That's a pretty bold statement from someone who doesn't even know how much you charge, right?
Every music teacher I've ever talked to has priced their music lessons too low.
The number one question music teachers ask in online forums is,
"How much should I charge for music lessons?"
Everyone comments an amount without knowing anything about you and your personal situation.
Here are 5 things music teachers should factor into their pricing...
1. Music teachers should factor their geographical area into their pricing.
What is the local demographic like?
What's your town's population?
What the average household income?
Knowing this information will help you get a good price range for what to charge. Keep this info, we'll use it to get more specific.
2. Your availability.
How many new students can you take?
Do you have a waitlist?
If you only need a handful of students, that's a sign that you can charge more than what you're charging. If the demand for your services exceeds your available spots, then you should consider raising your rates for music lessons.
3. Your competition.
It's always a good idea to know what your competitors are charging.
However, don't get stuck charging what they are.
You don't have to have the same pricing as everyone else. But it's good to know what other people are doing so that you know where your music lessons compare.
4. What you offer.
What makes your music lesson experience different than your competitors?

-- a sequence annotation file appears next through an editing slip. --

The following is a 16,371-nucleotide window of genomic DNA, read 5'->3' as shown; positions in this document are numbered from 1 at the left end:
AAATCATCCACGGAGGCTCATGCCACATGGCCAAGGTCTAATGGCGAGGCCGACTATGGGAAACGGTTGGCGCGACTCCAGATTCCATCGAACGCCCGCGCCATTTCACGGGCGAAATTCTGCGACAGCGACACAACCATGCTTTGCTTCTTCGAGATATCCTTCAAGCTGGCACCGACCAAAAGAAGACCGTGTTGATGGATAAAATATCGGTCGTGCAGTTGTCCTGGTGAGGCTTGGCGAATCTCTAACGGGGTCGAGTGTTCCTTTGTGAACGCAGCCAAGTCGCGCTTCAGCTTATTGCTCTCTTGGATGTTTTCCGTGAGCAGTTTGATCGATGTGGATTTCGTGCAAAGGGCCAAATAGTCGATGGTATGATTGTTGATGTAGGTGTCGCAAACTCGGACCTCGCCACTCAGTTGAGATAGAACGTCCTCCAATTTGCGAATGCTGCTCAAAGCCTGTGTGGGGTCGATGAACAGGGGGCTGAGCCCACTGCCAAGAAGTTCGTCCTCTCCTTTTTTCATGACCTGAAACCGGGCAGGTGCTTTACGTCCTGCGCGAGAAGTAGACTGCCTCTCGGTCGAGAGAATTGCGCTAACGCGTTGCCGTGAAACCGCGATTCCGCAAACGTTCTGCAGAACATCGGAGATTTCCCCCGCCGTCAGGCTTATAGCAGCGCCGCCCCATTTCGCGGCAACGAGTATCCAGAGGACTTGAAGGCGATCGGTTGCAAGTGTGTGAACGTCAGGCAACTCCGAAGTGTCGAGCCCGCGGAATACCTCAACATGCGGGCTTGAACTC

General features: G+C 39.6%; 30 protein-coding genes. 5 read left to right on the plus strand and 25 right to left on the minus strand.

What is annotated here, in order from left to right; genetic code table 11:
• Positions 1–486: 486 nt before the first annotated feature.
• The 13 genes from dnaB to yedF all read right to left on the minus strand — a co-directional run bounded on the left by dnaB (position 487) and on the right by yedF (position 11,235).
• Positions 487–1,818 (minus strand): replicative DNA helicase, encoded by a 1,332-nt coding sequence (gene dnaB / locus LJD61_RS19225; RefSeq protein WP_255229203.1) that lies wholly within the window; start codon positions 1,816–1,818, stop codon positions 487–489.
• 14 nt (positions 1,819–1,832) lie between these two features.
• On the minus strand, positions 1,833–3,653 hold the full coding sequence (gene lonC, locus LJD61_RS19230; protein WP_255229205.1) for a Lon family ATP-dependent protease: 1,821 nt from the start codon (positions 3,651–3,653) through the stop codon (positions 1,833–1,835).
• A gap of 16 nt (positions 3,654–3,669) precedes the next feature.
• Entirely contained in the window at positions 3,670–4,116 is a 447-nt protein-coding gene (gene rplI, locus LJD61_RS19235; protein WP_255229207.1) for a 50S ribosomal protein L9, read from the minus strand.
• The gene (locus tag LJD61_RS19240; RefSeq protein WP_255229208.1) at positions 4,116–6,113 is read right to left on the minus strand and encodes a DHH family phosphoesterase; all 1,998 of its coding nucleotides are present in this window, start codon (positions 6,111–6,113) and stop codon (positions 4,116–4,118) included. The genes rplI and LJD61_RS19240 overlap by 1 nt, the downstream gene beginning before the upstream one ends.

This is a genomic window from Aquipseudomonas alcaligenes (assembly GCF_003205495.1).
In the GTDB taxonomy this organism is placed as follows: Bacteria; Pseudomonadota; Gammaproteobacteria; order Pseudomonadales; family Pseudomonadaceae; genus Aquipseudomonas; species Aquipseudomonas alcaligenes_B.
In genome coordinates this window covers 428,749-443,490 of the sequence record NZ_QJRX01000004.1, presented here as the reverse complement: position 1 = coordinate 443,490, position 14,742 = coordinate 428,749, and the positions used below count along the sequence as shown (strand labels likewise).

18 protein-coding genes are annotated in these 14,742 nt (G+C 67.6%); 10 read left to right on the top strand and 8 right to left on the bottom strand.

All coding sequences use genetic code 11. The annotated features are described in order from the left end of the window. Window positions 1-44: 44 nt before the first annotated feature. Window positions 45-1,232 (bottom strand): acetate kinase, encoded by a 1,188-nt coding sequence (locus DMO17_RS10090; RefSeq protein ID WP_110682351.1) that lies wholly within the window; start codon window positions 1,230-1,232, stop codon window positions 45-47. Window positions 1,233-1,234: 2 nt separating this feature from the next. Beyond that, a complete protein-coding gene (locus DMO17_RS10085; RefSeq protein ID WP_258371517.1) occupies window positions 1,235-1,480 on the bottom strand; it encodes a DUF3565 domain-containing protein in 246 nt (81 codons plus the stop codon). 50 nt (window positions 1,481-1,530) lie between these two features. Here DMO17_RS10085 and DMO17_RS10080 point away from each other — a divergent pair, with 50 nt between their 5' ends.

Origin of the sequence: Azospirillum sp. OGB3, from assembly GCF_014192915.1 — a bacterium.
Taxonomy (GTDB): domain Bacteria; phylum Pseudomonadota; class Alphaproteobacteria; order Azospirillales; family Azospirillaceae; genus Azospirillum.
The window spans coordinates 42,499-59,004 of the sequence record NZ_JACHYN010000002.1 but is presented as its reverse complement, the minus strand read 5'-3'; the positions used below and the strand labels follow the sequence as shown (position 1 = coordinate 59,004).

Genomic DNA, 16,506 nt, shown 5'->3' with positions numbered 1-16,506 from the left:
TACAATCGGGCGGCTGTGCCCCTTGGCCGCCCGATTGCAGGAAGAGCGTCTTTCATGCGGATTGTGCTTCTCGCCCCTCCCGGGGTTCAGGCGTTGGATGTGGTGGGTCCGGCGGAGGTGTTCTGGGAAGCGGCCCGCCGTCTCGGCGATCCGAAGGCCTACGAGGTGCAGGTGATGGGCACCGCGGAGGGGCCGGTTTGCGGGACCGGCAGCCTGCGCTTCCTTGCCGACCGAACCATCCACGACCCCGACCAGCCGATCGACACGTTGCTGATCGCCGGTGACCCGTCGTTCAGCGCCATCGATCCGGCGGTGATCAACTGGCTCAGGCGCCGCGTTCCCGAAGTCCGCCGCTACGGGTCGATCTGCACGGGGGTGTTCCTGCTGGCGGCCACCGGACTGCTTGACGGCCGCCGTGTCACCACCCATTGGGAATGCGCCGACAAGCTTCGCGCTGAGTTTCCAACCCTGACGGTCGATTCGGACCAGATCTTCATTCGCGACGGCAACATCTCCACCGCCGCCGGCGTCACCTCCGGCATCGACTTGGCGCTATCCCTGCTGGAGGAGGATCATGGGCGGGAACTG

Do you offer group lessons?
A convenience for parents?
Do you offer a practice lab?
Those are all things that make you unique and allow you to charge more than your competitors.
5. Know your worth.
I'm not talking about your degrees or qualifications here.
You have goals. A family to take care of and spend time with. All of that needs to be taken into account.
Honestly, your worth should be the BIGGEST factor when determining your prices for music lessons.
It doesn't matter if you don't have a music degree or if you're new to teaching...you need to charge what you're worth.
What amount feels good?
What dollar amount would make you "show up" 100% for your clients?
Instead of dreading your lessons and resenting underpaying families?
Chances are, you're probably still really hesitant about raising prices.
You're worried all of your families will quit.
We hear you.
That's why, during Week 3 of our Music Teacher Bootcamp, we hash out ALL of this stuff together in a group coaching Zoom call, worksheets, and support via our Facebook group.
And that's just one week!
By the end of Music Teacher Bootcamp you will have:
- a policy that serves you
- pricing that excites you
- a website that converts
- social media that attracts
- new student challenge
"Shane gave me excellent feedback on my website and encouraged me in establishing my price point...I highly recommended Shane and The Studio Challenge." - Kim O.
Come join us and we will support you and figure out what price point excites you!
Studio policies aren't sexy.
Music teachers either set their policies once and forget them.
OR, they start teaching without a policy.
Guess what? Music teachers NEED a policy for their music studios.
How many times have you had to argue with a parent over your tuition policy?
Or the parents that get mad when they want a makeup lesson, and you don't have the time to offer one. These conversations usually lead to conflict, and they're not fun. But that's exactly why music teachers need to have a policy for their studios.
Miss Congeniality said it best, "People care about people who care about themselves."
You want to show parents that you're an actual business.
You want to answer their questions, establish boundaries, and have guidelines to fall back on when you're caught up in the moment and don't know how to handle a certain situation.
We're going to tell you the basics that every music teacher should have with their studio policies.